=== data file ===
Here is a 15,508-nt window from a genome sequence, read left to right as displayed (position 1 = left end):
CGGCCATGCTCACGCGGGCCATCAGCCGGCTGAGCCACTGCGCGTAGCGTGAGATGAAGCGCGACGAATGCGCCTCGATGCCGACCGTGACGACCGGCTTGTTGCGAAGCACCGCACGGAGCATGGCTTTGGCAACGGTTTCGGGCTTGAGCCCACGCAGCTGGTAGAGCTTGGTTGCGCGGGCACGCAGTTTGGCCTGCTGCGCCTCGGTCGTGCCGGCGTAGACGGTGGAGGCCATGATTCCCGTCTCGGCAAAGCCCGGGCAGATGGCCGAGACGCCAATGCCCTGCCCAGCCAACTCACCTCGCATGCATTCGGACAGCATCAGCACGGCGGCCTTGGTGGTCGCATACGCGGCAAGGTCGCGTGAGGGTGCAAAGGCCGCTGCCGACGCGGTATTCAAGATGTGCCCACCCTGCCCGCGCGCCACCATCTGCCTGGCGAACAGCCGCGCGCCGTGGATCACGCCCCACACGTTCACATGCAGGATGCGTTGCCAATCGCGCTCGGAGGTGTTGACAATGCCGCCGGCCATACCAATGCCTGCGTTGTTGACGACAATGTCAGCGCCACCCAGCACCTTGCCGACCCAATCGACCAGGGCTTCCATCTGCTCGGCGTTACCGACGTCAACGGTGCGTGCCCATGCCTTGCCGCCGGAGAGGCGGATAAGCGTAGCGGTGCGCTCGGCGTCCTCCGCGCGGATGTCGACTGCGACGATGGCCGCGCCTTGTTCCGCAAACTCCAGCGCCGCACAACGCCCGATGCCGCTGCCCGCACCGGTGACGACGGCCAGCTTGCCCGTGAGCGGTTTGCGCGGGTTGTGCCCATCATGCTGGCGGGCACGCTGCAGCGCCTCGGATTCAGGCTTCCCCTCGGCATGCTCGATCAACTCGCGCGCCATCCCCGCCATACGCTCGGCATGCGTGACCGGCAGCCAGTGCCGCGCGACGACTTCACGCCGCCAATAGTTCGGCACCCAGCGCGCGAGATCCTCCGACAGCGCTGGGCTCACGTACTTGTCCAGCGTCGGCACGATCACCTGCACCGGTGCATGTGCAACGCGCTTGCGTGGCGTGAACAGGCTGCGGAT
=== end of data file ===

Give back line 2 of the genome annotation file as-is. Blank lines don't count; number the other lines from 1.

CGGCCATGCTCACGCGGGCCATCAGCCGGCTGAGCCACTGCGCGTAGCGTGAGATGAAGCGCGACGAATGCGCCTCGATGCCGACCGTGACGACCGGCTTGTTGCGAAGCACCGCACGGAGCATGGCTTTGGCAACGGTTTCGGGCTTGAGCCCACGCAGCTGGTAGAGCTTGGTTGCGCGGGCACGCAGTTTGGCCTGCTGCGCCTCGGTCGTGCCGGCGTAGACGGTGGAGGCCATGATTCCCGTCTCGGCAAAGCCCGGGCAGATGGCCGAGACGCCAATGCCCTGCCCAGCCAACTCACCTCGCATGCATTCGGACAGCATCAGCACGGCGGCCTTGGTGGTCGCATACGCGGCAAGGTCGCGTGAGGGTGCAAAGGCCGCTGCCGACGCGGTATTCAAGATGTGCCCACCCTGCCCGCGCGCCACCATCTGCCTGGCGAACAGCCGCGCGCCGTGGATCACGCCCCACACGTTCACATGCAGGATGCGTTGCCAATCGCGCTCGGAGGTGTTGACAATGCCGCCGGCCATACCAATGCCTGCGTTGTTGACGACAATGTCAGCGCCACCCAGCACCTTGCCGACCCAATCGACCAGGGCTTCCATCTGCTCGGCGTTACCGACGTCAACGGTGCGTGCCCATGCCTTGCCGCCGGAGAGGCGGATAAGCGTAGCGGTGCGCTCGGCGTCCTCCGCGCGGATGTCGACTGCGACGATGGCCGCGCCTTGTTCCGCAAACTCCAGCGCCGCACAACGCCCGATGCCGCTGCCCGCACCGGTGACGACGGCCAGCTTGCCCGTGAGCGGTTTGCGCGGGTTGTGCCCATCATGCTGGCGGGCACGCTGCAGCGCCTCGGATTCAGGCTTCCCCTCGGCATGCTCGATCAACTCGCGCGCCATCCCCGCCATACGCTCGGCATGCGTGACCGGCAGCCAGTGCCGCGCGACGACTTCACGCCGCCAATAGTTCGGCACCCAGCGCGCGAGATCCTCCGACAGCGCTGGGCTCACGTACTTGTCCAGCGTCGGCACGATCACCTGCACCGGTGCATGTGCAACGCGCTTGCGTGGCGTGAACAGGCTGCGGAT